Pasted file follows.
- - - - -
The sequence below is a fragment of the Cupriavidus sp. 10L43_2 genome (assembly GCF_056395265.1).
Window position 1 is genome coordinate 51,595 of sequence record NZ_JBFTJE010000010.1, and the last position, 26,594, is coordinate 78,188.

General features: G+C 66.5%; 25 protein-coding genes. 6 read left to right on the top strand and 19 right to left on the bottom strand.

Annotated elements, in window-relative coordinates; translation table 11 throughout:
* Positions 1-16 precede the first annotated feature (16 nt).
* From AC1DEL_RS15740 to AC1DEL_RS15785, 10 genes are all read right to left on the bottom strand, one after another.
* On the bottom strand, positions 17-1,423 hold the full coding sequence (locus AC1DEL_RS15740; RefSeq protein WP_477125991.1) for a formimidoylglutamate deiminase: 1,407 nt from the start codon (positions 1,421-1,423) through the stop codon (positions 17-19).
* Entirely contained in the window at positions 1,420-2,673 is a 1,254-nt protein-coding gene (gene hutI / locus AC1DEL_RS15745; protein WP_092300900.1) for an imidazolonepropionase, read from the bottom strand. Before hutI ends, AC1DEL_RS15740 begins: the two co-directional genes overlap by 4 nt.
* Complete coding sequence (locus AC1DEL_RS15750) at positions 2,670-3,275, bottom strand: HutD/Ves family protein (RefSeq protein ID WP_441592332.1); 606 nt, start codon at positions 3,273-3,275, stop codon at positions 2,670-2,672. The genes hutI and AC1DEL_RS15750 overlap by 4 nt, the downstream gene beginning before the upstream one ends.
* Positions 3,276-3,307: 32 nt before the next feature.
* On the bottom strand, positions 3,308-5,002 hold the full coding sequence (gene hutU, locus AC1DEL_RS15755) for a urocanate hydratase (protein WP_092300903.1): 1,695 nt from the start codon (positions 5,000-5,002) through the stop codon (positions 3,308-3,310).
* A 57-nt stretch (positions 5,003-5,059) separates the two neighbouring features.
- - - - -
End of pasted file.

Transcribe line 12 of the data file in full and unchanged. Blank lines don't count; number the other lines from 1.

* A 57-nt stretch (positions 5,003-5,059) separates the two neighbouring features.